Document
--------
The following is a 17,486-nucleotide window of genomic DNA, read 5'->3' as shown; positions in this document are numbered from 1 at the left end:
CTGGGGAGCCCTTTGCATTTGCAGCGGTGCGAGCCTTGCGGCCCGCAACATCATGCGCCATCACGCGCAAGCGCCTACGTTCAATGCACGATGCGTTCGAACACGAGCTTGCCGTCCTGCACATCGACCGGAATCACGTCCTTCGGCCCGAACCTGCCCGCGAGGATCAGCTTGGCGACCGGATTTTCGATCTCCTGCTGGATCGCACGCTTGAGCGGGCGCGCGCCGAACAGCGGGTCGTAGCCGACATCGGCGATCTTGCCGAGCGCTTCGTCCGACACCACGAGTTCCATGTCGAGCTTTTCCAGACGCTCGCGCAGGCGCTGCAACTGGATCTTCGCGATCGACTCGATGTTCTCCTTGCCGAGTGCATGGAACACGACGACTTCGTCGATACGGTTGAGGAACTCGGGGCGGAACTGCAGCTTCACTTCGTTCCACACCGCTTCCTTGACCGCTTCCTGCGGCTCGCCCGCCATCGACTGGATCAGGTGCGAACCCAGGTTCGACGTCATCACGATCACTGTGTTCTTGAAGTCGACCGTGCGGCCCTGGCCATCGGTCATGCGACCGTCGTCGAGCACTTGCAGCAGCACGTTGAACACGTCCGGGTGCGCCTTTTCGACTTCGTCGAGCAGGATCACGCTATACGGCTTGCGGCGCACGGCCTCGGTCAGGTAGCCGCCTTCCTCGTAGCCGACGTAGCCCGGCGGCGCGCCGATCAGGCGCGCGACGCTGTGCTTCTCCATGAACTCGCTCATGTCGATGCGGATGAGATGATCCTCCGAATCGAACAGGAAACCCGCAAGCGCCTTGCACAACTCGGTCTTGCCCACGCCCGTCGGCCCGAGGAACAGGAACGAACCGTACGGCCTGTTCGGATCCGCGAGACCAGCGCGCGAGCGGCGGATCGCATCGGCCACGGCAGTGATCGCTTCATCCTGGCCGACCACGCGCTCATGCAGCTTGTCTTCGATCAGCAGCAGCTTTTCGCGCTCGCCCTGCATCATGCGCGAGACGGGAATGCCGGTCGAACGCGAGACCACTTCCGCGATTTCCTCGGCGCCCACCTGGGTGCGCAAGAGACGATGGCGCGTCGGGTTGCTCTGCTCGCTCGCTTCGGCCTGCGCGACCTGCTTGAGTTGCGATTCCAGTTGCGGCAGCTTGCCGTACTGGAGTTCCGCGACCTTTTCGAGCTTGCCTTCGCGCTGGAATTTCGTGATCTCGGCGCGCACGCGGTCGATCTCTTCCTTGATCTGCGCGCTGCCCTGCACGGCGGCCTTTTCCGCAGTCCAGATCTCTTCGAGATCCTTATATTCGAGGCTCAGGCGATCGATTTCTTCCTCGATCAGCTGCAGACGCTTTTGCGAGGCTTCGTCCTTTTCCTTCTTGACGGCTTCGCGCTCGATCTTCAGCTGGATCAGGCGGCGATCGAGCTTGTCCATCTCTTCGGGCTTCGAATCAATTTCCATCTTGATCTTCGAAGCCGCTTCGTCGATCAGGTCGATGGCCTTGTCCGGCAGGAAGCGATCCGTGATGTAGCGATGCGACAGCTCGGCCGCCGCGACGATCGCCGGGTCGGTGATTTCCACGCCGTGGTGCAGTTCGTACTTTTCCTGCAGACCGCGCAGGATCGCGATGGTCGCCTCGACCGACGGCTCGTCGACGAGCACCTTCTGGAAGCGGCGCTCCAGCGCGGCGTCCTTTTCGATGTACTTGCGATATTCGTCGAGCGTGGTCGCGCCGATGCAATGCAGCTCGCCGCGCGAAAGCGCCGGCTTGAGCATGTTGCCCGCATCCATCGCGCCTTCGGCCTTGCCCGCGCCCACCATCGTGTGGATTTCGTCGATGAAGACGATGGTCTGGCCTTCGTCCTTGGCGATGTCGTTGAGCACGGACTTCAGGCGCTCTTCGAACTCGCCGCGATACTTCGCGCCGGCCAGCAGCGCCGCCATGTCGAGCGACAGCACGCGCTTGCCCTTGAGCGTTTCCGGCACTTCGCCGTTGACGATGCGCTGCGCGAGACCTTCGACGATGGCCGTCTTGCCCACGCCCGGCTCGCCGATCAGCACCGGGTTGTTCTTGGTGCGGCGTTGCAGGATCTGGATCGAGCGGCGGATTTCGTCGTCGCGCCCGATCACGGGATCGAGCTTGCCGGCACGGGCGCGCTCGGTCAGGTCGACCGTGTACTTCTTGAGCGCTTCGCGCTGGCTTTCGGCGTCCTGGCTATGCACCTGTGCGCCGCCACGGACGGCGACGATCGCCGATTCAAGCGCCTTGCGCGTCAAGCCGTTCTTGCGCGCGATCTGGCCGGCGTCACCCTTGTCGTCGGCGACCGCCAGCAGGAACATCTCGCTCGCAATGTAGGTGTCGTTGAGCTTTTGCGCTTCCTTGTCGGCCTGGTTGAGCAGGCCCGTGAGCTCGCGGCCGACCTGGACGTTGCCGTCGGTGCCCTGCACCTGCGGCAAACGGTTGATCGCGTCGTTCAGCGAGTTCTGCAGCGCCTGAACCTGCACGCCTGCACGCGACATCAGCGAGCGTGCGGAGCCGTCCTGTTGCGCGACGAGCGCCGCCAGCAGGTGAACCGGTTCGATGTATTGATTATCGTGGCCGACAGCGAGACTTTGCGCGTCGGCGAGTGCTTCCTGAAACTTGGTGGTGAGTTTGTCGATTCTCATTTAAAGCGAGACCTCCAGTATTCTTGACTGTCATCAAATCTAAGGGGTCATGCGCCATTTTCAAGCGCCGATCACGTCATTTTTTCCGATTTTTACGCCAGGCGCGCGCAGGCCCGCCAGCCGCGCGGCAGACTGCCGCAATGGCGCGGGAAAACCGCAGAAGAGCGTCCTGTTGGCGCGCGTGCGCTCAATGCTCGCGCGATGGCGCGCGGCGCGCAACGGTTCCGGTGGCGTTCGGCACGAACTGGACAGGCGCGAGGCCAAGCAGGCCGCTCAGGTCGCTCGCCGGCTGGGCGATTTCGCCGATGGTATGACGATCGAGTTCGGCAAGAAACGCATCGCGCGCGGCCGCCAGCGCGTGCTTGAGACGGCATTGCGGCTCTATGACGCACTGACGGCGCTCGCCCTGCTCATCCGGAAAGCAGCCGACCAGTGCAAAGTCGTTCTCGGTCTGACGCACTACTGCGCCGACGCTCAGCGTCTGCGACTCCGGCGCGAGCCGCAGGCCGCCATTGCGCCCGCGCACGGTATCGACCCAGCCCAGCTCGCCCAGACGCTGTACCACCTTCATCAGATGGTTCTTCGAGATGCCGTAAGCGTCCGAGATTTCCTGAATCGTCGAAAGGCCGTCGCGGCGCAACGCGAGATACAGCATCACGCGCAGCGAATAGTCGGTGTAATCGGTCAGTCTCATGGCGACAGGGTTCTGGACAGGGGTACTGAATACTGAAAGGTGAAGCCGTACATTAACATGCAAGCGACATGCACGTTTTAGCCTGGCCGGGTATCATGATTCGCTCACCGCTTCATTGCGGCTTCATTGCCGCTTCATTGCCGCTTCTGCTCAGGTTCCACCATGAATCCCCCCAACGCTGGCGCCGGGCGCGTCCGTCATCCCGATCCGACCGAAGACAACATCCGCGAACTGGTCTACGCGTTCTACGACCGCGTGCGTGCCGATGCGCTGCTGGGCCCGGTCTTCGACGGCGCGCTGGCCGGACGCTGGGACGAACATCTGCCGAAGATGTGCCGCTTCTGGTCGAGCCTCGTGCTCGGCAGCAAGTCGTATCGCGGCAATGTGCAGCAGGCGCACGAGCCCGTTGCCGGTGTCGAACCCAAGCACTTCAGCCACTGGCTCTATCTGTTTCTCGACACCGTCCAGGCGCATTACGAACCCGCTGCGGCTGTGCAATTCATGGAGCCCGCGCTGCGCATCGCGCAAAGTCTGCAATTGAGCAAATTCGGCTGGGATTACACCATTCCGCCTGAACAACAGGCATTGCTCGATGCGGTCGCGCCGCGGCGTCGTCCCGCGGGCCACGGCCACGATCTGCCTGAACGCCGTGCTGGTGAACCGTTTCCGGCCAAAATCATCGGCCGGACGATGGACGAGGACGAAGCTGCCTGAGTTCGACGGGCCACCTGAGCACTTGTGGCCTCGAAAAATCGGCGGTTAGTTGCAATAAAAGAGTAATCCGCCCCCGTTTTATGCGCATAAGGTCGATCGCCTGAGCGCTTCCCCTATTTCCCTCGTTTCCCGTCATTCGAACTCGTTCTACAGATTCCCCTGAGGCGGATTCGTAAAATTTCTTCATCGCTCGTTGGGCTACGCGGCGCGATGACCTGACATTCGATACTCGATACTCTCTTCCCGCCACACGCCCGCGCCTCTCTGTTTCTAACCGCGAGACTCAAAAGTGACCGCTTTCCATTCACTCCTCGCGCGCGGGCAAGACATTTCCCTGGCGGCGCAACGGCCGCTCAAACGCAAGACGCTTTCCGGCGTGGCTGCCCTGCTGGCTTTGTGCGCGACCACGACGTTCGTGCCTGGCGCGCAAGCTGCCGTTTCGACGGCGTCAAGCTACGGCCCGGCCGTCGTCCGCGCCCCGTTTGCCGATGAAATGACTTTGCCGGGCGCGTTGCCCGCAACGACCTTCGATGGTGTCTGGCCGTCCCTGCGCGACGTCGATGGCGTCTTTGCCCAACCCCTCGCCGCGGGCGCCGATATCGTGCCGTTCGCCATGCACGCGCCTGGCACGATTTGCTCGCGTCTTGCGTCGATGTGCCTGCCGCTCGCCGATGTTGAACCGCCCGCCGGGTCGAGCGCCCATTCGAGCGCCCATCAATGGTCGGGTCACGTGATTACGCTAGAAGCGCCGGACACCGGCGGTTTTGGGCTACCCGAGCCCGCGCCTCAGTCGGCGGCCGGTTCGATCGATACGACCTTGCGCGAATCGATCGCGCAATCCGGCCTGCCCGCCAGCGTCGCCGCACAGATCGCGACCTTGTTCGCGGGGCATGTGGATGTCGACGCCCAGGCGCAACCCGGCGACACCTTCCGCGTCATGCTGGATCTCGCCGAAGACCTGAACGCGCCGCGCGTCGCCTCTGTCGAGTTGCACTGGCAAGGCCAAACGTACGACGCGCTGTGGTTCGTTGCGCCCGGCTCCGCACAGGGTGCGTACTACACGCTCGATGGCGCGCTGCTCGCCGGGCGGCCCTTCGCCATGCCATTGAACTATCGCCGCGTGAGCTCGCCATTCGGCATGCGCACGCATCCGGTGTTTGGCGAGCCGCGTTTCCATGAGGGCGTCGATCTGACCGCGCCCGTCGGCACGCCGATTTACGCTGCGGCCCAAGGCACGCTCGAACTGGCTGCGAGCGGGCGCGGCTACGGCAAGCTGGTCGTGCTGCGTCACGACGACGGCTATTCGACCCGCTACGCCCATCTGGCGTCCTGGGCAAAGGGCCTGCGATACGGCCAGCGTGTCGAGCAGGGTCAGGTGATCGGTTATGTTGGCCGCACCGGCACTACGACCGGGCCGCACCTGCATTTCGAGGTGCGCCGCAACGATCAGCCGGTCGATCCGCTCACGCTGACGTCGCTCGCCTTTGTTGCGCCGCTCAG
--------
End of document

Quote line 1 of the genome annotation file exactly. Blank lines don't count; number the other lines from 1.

The following is a 17,486-nucleotide window of genomic DNA, read 5'->3' as shown; positions in this document are numbered from 1 at the left end: